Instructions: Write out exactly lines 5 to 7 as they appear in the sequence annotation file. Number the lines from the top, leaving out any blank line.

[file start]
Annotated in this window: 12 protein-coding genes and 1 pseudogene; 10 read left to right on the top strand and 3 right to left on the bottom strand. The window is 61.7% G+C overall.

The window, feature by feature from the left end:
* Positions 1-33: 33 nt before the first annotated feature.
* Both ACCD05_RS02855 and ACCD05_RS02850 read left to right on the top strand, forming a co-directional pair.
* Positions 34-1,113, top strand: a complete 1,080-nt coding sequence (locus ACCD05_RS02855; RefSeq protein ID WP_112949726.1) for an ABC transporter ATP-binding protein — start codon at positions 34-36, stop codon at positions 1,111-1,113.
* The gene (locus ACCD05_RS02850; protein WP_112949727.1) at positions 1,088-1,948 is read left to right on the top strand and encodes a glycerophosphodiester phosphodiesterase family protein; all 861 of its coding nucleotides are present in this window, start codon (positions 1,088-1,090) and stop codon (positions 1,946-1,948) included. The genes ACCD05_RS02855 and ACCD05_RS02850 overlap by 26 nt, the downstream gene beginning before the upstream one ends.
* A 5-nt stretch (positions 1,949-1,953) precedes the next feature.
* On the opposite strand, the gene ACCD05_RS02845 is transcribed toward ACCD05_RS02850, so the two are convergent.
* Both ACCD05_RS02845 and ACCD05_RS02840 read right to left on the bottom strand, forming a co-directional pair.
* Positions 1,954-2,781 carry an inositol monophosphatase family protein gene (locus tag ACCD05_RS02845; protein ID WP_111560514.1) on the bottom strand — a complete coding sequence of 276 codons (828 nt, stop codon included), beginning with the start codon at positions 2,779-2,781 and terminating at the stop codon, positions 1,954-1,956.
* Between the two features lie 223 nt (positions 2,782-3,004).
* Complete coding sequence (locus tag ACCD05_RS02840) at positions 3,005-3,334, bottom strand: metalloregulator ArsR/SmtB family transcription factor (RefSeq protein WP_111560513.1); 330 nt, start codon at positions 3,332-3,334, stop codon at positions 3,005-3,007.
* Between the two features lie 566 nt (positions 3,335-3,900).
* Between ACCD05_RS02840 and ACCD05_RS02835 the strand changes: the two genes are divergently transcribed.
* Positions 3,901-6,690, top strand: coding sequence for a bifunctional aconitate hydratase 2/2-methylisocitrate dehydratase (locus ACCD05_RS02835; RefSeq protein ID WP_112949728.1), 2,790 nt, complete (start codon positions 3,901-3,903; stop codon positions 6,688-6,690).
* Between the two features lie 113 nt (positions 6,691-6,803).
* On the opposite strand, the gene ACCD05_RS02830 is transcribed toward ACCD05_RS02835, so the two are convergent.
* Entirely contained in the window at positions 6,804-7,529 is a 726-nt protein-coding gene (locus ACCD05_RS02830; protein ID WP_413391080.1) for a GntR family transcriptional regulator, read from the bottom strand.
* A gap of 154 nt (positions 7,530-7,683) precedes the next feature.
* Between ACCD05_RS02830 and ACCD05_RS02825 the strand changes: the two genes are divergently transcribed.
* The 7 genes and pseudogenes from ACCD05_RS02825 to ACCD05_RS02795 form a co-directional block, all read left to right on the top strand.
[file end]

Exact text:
* Positions 34-1,113, top strand: a complete 1,080-nt coding sequence (locus ACCD05_RS02855; RefSeq protein ID WP_112949726.1) for an ABC transporter ATP-binding protein — start codon at positions 34-36, stop codon at positions 1,111-1,113.
* The gene (locus ACCD05_RS02850; protein WP_112949727.1) at positions 1,088-1,948 is read left to right on the top strand and encodes a glycerophosphodiester phosphodiesterase family protein; all 861 of its coding nucleotides are present in this window, start codon (positions 1,088-1,090) and stop codon (positions 1,946-1,948) included. The genes ACCD05_RS02855 and ACCD05_RS02850 overlap by 26 nt, the downstream gene beginning before the upstream one ends.
* A 5-nt stretch (positions 1,949-1,953) precedes the next feature.